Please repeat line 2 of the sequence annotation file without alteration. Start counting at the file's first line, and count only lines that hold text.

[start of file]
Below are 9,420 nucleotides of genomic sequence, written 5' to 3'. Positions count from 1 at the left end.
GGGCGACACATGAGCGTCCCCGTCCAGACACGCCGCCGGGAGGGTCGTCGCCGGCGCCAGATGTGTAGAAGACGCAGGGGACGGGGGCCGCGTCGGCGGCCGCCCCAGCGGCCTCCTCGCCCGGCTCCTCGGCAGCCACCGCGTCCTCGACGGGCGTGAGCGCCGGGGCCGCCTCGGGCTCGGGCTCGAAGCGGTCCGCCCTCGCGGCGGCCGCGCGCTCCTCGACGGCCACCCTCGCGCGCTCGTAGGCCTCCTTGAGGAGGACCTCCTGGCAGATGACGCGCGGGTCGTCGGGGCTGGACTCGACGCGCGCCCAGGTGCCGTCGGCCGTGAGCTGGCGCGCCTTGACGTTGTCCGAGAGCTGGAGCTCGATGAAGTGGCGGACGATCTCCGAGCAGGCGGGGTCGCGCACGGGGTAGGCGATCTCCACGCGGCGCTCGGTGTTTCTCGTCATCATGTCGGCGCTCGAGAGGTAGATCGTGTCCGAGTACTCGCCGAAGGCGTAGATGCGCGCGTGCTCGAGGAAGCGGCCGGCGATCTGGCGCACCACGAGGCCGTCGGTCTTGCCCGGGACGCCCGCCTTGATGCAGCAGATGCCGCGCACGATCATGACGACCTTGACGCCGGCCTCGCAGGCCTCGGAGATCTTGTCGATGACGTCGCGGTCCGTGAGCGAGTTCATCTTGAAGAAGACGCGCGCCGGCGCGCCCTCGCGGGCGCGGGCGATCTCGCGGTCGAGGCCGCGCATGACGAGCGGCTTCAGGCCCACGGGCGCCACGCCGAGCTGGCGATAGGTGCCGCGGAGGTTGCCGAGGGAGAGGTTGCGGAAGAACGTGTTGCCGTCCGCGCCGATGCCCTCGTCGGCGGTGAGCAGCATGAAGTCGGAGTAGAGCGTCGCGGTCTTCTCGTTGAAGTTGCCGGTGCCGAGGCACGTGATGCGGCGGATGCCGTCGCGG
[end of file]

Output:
GGGCGACACATGAGCGTCCCCGTCCAGACACGCCGCCGGGAGGGTCGTCGCCGGCGCCAGATGTGTAGAAGACGCAGGGGACGGGGGCCGCGTCGGCGGCCGCCCCAGCGGCCTCCTCGCCCGGCTCCTCGGCAGCCACCGCGTCCTCGACGGGCGTGAGCGCCGGGGCCGCCTCGGGCTCGGGCTCGAAGCGGTCCGCCCTCGCGGCGGCCGCGCGCTCCTCGACGGCCACCCTCGCGCGCTCGTAGGCCTCCTTGAGGAGGACCTCCTGGCAGATGACGCGCGGGTCGTCGGGGCTGGACTCGACGCGCGCCCAGGTGCCGTCGGCCGTGAGCTGGCGCGCCTTGACGTTGTCCGAGAGCTGGAGCTCGATGAAGTGGCGGACGATCTCCGAGCAGGCGGGGTCGCGCACGGGGTAGGCGATCTCCACGCGGCGCTCGGTGTTTCTCGTCATCATGTCGGCGCTCGAGAGGTAGATCGTGTCCGAGTACTCGCCGAAGGCGTAGATGCGCGCGTGCTCGAGGAAGCGGCCGGCGATCTGGCGCACCACGAGGCCGTCGGTCTTGCCCGGGACGCCCGCCTTGATGCAGCAGATGCCGCGCACGATCATGACGACCTTGACGCCGGCCTCGCAGGCCTCGGAGATCTTGTCGATGACGTCGCGGTCCGTGAGCGAGTTCATCTTGAAGAAGACGCGCGCCGGCGCGCCCTCGCGGGCGCGGGCGATCTCGCGGTCGAGGCCGCGCATGACGAGCGGCTTCAGGCCCACGGGCGCCACGCCGAGCTGGCGATAGGTGCCGCGGAGGTTGCCGAGGGAGAGGTTGCGGAAGAACGTGTTGCCGTCCGCGCCGATGCCCTCGTCGGCGGTGAGCAGCATGAAGTCGGAGTAGAGCGTCGCGGTCTTCTCGTTGAAGTTGCCGGTGCCGAGGCACGTGATGCGGCGGATGCCGTCGCGG